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Nepali Buddhism


Buddhist community in modern Nepal resembles the state of Buddhism in North India after the Gupta era (700-1200), when Theravadin, Mahayana, and Vajrayana lineages were all present. The rulers of Nepal have primarily been Hindu, but have supported the development of Buddhism over the centuries.

The recorded history of Nepal does not start until around 800 BC, with the beginning of the Kirat Period (800 BC - 300 AD). The Kirats ruled for about 1000 years and were ruled by a total of 28 kings during that time. The remarkable event during this period is the coming of Gautam Buddha in the time of the 7th king. The Buddha supposedly spent time in Patan, where he elevated the blacksmith caste to goldsmiths and bestowed upon them the name of his own clan, Sakya.

The great emperor of India, Ashoka, was also a visitor to Kathmandu in this period. As a follower of Buddhism, Ashoka visited Lumbini, the birthplace of Buddha, and erected stupas in Kathmandu. His daughter married a local prince and further spread the religion.

Kings from the Malla Period(1200 - 1769 AD), although were Hindu and following strict Brahmin rituals, they were tolerant of Buddhism, which was widespread at the court and among the people - especially in its Tantric form, the cult of Vajrayana.

Newar Tradition

The Newar tradition emphasizes ritual and festival performances within caste groups, and these are carried out without any overt articulation of religious tenets. Buddhist communities cohere far less around philosophy than around the shared ideology and rituals associated with merit-making.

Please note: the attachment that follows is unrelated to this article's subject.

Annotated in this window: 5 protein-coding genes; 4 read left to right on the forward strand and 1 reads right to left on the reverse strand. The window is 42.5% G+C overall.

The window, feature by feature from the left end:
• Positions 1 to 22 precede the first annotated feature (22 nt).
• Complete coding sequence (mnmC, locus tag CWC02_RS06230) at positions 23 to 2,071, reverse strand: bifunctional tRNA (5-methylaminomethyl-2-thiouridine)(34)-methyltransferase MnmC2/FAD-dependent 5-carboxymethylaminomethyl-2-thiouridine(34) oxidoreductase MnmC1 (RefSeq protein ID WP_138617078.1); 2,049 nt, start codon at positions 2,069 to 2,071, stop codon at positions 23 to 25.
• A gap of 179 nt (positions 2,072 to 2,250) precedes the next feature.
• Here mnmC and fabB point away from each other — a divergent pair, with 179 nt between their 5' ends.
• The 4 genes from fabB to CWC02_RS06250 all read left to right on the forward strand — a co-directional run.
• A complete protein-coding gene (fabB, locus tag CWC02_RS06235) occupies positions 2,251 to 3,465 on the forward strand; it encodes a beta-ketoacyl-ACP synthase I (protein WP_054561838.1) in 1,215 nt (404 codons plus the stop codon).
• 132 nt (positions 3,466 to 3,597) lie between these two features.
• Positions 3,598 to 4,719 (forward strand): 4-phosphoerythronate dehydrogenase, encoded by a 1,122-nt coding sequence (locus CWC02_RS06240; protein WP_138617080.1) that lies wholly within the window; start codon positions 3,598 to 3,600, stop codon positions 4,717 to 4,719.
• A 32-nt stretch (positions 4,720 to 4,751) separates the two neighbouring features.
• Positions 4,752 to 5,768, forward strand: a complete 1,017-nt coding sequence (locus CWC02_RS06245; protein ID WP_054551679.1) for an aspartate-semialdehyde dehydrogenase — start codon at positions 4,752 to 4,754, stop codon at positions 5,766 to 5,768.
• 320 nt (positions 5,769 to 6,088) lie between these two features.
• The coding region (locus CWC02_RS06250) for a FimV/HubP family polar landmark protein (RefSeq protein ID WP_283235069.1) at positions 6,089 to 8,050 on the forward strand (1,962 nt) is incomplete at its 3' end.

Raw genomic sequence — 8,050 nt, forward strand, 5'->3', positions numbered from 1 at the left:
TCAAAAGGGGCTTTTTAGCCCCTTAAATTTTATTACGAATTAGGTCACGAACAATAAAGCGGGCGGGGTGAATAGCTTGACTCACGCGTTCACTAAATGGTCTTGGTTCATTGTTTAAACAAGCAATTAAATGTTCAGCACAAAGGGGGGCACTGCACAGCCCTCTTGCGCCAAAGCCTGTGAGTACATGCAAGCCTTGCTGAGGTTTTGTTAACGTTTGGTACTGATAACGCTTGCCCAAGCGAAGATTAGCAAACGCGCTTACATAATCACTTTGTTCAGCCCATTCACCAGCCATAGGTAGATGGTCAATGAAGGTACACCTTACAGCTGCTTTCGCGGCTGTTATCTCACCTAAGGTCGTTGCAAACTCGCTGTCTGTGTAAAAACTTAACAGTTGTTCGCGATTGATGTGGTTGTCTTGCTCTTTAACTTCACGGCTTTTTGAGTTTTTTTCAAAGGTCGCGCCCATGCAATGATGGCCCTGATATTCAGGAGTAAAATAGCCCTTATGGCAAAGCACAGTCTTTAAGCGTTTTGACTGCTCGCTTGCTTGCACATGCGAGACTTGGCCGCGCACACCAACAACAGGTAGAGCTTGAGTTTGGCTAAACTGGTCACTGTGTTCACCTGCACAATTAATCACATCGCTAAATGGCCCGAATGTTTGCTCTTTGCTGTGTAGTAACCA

From 1846 until 1951 the despotic Rana family sought to undermine both Buddhism and Newar culture through legal sanctions, land seizures, and persecutions. The Shahs and Ranas did keep the state independent from the British Empire and (after 1947) from India, virtually closing off Nepal from outsiders until 1951, when the Shah dynasty regained power. The Newars have survived, though their culture was suppressed by the Gorkhali tate and their valley inundated by ethnic migrations to the dynasty's capital.

Unique to the modern Buddhist world is the Newar monastic community (samgha), defined by an endogamous caste that forms a Mahayana counterpart to the Hindu Brahmans. Like a Brahman caste, the Newar samgha has for centuries married, making the entire Buddhist community one of householders. A two-section, endogamous caste with the surnames Vajracarya and Sakya, its members maintain the monastic ritual traditions and often still inhabit the residential compounds referred to by the classical term vihara, "monastery". Most Newar Buddhists, including all lower castes, participate exclusively in the exoteric level of Mahayana devotionalism. They direct their devotions to the Buddhist shrines (caitya).

Newar Buddhism also has a Vajrayana (or "tantric") elite; only high-caste Vajracaryas, Sakyas, Uray (merchants), and select artisans are eligible for the initiations (diksas) that direct meditation and ritual to the esoteric deities.